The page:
How To Change Keys In A Song

Lisa Witt  /  Scales / Aug 6

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A couple of weeks ago I posted a lesson on how to change a song to any key, by using the number system. It’s a great way to change the key of a song BEFORE you start playing, but a lot of you guys asked, “What about changing keys MID-song?”.

So here we go! There are actually quite a few ways to change keys. Some are very technical and theoretical — but I’m going to show you the simplest ways, so you can start using these techniques immediately.

One Thing To Remember

Before I start — there is one thing to remember when changing keys. It’s possible to change to literally any key — but there are easier keys to move to than others. What I mean by this is that it’s a lot easier (and sounds nicer) to change to a different key if that new key is ‘similar’ to the one you are originally in.

For example, changing from the key of C to the key of F is quite easy, because C has no sharps or flats, while F only has one flat (Bb). Changing from the key of G to the key of D is also simple because G has only one sharp (F#) while D has two (F# & C#). So that’s something to consider.

There are 3 easy ways to change from one key signature to another mid-song. 

1. Just do it! (Use a sus chord)

This is the ‘quick and dirty’ version. We just move to the new key without a transition chord. It’s the simplest way, and a lot of popular music does it, but it can be quite abrupt. Most key changes that use this technique are only shifting up one whole tone (E.g. going from C to D).

It really helps to play a sus4 chord of the NEW root note. So if we’re moving from the key of G to E, we’ll just play an Esus4 (which means we swap the 3rd for a 4th). That helps ‘introduce’ the new key signature, and then we’re off.

2. Using chromaticism

This is a fancy word for moving up the keyboard by half-steps until we get to the new key. We are ‘stepping up’ the keyboard to reach that new key. It helps create a break between the old and new so our ears can reset.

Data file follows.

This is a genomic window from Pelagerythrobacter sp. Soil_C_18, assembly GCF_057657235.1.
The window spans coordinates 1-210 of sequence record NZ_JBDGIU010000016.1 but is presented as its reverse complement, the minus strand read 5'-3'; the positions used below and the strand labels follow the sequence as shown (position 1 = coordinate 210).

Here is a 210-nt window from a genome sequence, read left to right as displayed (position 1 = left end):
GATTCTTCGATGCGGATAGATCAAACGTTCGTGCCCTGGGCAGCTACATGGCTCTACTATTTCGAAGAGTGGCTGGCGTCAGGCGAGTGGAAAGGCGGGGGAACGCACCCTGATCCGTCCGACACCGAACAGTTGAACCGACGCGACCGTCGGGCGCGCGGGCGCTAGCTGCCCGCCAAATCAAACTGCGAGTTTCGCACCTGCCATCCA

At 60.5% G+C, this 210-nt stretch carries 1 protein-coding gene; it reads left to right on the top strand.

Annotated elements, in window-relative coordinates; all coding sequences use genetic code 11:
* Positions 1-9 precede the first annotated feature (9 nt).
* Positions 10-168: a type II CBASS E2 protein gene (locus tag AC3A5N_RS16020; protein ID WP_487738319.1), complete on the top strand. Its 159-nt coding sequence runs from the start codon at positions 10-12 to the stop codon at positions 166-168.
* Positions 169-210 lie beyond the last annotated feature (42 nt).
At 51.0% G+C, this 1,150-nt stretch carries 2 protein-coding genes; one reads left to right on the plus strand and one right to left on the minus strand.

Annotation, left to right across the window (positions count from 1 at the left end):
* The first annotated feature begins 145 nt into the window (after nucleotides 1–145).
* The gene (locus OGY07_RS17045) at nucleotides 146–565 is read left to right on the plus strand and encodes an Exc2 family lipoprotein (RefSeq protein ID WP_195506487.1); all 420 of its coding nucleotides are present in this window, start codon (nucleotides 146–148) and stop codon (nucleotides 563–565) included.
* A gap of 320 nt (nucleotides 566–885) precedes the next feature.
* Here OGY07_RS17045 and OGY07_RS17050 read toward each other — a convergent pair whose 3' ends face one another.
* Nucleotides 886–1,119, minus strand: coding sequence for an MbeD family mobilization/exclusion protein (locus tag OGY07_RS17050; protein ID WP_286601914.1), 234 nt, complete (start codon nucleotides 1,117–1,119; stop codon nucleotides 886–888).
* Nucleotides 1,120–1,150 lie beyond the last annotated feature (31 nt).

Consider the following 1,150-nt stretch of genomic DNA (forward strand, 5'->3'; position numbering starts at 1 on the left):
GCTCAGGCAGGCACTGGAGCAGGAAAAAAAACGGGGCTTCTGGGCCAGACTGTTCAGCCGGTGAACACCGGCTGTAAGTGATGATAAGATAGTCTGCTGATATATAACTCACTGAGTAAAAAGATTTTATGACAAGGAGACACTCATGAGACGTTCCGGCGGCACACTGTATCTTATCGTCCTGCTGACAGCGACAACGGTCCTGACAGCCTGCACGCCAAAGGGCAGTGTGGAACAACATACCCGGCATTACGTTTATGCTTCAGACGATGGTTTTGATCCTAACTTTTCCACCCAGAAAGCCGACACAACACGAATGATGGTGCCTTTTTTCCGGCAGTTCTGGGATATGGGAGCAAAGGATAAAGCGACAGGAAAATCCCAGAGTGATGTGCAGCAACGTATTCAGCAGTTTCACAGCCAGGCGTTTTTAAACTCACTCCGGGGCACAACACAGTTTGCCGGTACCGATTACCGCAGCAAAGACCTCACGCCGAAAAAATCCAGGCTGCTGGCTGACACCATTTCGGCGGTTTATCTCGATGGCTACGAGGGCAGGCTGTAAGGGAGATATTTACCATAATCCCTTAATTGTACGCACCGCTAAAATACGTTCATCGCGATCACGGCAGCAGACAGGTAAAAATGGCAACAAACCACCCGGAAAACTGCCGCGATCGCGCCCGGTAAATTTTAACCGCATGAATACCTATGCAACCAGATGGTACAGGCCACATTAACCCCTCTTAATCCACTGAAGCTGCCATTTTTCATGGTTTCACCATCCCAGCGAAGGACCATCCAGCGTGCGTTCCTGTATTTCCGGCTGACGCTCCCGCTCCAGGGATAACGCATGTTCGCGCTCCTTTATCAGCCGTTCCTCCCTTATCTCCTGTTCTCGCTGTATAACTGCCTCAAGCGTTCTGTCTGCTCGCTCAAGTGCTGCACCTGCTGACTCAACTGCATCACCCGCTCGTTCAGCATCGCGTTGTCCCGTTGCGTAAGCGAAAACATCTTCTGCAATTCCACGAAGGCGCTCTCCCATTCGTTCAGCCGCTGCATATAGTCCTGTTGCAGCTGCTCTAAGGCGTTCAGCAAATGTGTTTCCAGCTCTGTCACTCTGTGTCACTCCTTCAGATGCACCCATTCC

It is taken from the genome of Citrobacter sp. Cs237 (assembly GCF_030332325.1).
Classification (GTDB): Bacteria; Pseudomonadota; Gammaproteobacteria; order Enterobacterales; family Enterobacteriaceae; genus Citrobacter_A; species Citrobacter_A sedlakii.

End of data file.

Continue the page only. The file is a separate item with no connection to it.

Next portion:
For example, if we’re moving from G to A, we can use the G# note to step up to the new key. You don’t even have to play a G# chord – you can just play the note, or play it as an octave, or even just a 5th (with C#).

3. Using common chords

This is, in my opinion, the best way to change keys, but it is also more difficult than the previous two. That’s because it requires you to know enough theory to know what chords are in the key you are currently in — AND the key you are moving to.

But it’s definitely the smoothest and nicest transition of the three. To do it, you need to identify the common chords. Those are the chords that exist in BOTH the original and new keys.

Let’s say we are in the key of D. The key of D has the following chords:

D, Em, F#m, G, A, Bm, C#dim

Now, we want to change to a new key smoothly. So we should look for another key that also has some of these chords. There are a couple of options, but the key of G works really well because it has several common chords.

The key of G has the following chords:

G, Am, Bm, C, D, Em, F#dim

So you can see the common chords are G, Bm, D & Em. That’s a lot! To change to the new key we can just sit on one of those chords for an extra bar and then move into the new key.

Final Thoughts

Changing keys mid-song is a skill, and just like any other skill, it takes practice. If you think you’re going to be in a setting where you will need to change keys mid-song (like at church or a band) then make sure you practice beforehand so you know EXACTLY how you are going to do it.

Just as changing keys well can really elevate a song, changing them poorly can be very jarring and offputting.

So practice and as always,

Have fun!

Lisa Witt has been teaching piano for 19 years and in that time has helped hundreds of students learn to play the songs they love. Lisa received classical piano training through the Royal Conservatory of Music, but she has since embraced popular music and playing by ear in order to accompany herself and others.

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